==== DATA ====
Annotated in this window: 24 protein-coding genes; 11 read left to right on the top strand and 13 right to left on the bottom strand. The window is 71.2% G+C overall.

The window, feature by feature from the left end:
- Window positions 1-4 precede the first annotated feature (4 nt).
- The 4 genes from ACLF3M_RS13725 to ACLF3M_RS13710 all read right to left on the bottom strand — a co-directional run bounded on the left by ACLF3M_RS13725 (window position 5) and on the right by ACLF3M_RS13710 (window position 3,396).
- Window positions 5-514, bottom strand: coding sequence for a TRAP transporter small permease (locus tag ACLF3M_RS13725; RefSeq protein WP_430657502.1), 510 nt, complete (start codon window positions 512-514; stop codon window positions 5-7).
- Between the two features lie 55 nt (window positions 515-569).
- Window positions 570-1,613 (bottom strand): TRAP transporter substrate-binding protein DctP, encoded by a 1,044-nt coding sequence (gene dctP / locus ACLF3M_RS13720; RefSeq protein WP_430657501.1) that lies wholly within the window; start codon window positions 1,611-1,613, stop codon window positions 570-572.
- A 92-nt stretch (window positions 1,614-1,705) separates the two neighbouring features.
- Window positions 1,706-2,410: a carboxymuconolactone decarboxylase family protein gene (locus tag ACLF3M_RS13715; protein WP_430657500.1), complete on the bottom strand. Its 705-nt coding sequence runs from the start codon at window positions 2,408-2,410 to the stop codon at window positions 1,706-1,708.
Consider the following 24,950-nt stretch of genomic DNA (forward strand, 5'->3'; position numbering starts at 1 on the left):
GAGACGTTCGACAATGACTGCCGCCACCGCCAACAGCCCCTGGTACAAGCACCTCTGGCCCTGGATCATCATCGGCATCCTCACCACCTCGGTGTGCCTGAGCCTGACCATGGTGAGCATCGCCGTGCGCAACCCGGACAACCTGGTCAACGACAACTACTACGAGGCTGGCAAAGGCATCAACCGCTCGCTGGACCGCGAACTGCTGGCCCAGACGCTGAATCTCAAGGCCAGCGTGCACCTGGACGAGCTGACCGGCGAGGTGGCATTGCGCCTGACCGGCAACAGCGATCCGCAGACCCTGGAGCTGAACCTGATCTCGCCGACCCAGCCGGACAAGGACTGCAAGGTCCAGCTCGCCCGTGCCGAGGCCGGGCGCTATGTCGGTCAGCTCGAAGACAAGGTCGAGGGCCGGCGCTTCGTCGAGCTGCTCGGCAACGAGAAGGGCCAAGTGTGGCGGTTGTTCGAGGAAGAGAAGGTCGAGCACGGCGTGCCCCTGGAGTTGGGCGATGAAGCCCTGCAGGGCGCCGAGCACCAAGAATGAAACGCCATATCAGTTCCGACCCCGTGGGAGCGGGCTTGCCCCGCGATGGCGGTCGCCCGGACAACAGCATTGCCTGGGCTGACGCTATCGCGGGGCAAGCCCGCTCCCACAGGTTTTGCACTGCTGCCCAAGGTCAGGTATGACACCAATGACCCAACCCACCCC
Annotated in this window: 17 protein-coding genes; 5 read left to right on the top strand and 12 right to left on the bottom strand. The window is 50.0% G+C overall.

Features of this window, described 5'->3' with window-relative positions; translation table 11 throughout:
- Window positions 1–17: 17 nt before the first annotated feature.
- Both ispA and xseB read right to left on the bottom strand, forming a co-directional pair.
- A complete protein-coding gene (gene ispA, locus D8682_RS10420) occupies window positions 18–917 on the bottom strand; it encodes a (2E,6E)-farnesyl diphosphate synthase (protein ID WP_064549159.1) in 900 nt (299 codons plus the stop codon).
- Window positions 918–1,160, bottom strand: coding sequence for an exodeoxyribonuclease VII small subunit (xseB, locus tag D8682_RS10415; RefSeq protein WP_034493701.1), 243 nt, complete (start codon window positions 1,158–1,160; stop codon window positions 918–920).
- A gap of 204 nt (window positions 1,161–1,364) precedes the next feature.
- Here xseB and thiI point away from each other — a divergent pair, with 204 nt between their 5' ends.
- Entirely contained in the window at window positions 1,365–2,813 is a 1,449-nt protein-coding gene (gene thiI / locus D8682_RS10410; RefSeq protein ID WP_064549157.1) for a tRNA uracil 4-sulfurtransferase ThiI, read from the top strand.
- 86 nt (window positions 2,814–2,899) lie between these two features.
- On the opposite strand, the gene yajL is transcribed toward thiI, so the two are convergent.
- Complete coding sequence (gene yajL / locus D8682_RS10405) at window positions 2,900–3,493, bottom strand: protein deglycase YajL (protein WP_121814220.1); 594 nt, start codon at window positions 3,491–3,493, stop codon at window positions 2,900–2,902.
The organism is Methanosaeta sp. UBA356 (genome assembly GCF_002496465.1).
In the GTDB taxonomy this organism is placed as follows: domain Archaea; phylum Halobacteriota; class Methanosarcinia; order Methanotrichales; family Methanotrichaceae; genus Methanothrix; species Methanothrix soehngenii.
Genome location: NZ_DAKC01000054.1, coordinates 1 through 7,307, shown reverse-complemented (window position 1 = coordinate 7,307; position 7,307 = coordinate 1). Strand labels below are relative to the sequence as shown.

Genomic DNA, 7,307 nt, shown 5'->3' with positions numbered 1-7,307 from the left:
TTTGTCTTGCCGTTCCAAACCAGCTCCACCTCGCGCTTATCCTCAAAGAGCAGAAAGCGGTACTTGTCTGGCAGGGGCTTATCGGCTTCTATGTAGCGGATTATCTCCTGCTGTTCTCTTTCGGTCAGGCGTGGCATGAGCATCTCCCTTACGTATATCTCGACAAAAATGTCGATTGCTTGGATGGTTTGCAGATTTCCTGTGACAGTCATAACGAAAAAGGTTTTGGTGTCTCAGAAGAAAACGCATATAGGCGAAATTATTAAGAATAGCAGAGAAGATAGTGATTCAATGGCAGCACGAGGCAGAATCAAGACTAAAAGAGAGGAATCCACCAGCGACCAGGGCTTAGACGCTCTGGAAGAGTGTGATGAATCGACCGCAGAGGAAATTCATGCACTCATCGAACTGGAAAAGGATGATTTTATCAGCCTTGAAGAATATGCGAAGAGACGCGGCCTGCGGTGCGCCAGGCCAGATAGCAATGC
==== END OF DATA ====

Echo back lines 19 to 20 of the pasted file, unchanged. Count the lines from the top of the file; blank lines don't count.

- Here xseB and thiI point away from each other — a divergent pair, with 204 nt between their 5' ends.
- Entirely contained in the window at window positions 1,365–2,813 is a 1,449-nt protein-coding gene (gene thiI / locus D8682_RS10410; RefSeq protein ID WP_064549157.1) for a tRNA uracil 4-sulfurtransferase ThiI, read from the top strand.